October 5, 2018 – NEW DELHI: Despite the looming threat of US financial sanctions India on Friday inked $5.43 billion (Rs 40,000 crore) deal five advanced S-400 Triumf surface-to-air missile squadrons with Russia. The S-400 deal has been at the center of the ongoing visit of Russia’s President Vladimir Putin to India.
The delivery of the five advanced S-400 Triumf squadrons will begin in October 2020.
The deal has been signed despite the looming threat of US financial sanctions.
The $5.43 billion (over Rs 40,000 crore) deal is among India’s largest defense deals ever made. Here is all you need to know about the anticipated S-400 defence deal between India and Russia.
What is S-400?
It is an air defence missile system that can take down enemies’ aircraft in the sky from the surface itself.
The S-400 Triumf system is a next-generation mobile air defense system, which is capable of destroying aerial targets at an extremely long range of up to 400 kilometers (almost 250 miles).
The S-400 is an upgraded version of the S-300 systems. The missile system, manufactured by Almaz-Antey, has been in service in Russia since 2007.
Why does India want S-400?
In the words of Air Force Chief BS Dhanoa, S-400 would be like a “booster shot” in the Indian Air Force’s (IAF) arm.
India needs to be well-equipped against neighboring threats. Pakistan has over 20 fighter squadrons, with upgraded F-16s, and inducting J-17 from China in large numbers. China has 1,700 fighters, including 800 4-Gen fighters.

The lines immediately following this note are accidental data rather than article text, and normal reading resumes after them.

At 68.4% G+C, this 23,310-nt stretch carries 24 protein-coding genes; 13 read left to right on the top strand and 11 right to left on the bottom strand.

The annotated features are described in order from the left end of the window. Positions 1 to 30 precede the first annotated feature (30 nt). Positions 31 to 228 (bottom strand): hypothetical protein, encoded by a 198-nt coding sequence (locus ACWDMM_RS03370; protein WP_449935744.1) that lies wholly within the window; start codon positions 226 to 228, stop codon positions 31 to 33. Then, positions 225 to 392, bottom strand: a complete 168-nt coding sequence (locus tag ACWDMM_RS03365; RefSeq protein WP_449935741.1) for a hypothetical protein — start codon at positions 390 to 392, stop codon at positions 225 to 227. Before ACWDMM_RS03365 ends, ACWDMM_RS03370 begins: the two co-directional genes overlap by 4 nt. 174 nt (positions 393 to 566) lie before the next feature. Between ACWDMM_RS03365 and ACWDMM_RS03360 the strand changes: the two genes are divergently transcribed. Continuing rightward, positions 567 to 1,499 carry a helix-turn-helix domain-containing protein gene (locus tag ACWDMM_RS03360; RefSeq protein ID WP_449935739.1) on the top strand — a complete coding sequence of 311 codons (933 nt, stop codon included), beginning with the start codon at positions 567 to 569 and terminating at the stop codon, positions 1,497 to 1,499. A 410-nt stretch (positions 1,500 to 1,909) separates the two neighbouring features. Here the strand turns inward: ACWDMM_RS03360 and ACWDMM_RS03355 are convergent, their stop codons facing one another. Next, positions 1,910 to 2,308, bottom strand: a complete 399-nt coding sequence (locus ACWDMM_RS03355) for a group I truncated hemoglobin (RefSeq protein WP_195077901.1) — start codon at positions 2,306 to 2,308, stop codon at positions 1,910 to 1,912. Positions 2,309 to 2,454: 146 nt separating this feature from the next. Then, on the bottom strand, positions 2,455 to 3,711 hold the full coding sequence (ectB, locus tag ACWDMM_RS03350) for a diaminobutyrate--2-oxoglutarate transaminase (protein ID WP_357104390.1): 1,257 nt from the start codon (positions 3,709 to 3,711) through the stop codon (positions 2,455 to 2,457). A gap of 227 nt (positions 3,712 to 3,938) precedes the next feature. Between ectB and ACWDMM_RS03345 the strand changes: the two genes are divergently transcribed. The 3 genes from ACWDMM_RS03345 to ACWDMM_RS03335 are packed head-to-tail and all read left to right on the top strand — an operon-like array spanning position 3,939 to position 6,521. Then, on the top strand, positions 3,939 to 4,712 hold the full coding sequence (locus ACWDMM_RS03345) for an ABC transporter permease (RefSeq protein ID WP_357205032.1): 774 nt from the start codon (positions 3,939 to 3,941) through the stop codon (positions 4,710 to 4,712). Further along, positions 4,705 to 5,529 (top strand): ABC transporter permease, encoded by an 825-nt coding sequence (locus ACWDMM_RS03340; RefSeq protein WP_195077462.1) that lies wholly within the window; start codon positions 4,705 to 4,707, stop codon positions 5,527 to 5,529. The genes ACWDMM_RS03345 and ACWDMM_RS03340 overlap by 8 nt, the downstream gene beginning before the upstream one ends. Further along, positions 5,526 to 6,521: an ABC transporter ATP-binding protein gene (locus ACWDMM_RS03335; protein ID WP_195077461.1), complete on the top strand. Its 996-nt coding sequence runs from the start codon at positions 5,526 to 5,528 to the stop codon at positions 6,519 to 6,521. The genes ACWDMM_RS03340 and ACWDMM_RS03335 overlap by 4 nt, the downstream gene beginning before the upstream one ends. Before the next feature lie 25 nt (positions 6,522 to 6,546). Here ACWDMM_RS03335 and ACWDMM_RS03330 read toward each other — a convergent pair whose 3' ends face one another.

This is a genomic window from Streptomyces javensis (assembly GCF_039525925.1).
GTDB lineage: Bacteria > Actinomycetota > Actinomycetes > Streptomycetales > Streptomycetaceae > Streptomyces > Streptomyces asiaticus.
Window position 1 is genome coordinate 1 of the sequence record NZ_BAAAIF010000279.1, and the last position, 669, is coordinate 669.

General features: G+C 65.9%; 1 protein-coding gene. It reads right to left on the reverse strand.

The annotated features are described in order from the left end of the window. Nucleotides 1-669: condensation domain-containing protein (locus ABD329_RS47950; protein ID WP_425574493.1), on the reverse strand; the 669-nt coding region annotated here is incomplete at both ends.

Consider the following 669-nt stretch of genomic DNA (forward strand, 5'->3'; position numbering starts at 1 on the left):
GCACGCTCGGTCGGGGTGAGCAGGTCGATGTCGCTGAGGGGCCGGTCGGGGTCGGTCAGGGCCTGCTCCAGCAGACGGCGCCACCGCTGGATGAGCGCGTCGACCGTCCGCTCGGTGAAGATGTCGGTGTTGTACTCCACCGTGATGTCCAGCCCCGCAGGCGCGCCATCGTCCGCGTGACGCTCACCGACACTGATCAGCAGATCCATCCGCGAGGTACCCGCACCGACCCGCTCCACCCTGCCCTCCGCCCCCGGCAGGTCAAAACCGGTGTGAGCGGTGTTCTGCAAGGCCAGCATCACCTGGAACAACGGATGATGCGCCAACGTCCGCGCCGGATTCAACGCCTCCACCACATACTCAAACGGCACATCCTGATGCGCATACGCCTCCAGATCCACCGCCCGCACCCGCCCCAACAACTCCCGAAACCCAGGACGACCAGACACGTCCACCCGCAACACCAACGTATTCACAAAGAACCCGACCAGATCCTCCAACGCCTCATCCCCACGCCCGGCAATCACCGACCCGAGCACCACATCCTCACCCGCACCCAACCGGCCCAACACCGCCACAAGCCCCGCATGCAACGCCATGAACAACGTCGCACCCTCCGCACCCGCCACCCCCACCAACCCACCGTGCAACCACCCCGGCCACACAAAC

Whereas, a shortfall of over fighter squadrons has severely affected IAF’s efforts to pose a challenge to the enemies.
“No country is facing the kind of grave threat that India is confronted with. Intentions of our adversaries can change overnight. We need to match force level of our adversaries,” IAF Chief Dhanoa said at a press conference this week.
An increasingly-assertive US has been punishing countries doing ‘significant’ deals with Iran or Russia with sanctions. Going ahead with the ‘significant’ defense deals will also be a message about India’s ‘strategic autonomy’ despite its dependence on both US and Russia.
What is stopping India from making the deal?
The threat that the United States of America might exercise sanctions on India for trading with Russia.
The US administration is required under a domestic law, Countering America’s Adversaries through Sanctions Act or CAATSA to impose sanctions on any country that has “significant transactions” with Iran, North Korea or Russia.
The Act primarily deals with sanctions on Russian interests such as its oil and gas industry, defense and security sector, and financial institutions, in the backdrop of its military intervention in Ukraine and its alleged meddling in the 2016 US Presidential elections.
In September, a senior administration official told reporters that purchase of major military system like multi-billion S-400 missile defense system would be considered as a “significant transaction and thus has a potential” for CAATSA sanctions.
Which countries have it?
China was the first foreign buyer to seal a government-to-government deal with Russia in 2014 to procure the lethal missile system and Moscow has already started delivery of an undisclosed number of the S-400 missile systems to Beijing.
Last year Moscow signed a contract to sell the systems to Turkey, raising criticism from Ankara’s NATO allies, notably Washington, which has threatened to block delivery of its F-35 stealth aircraft to Turkey.
Other than India, Russia is also negotiating with Qatar to sell its S-400 Triumf.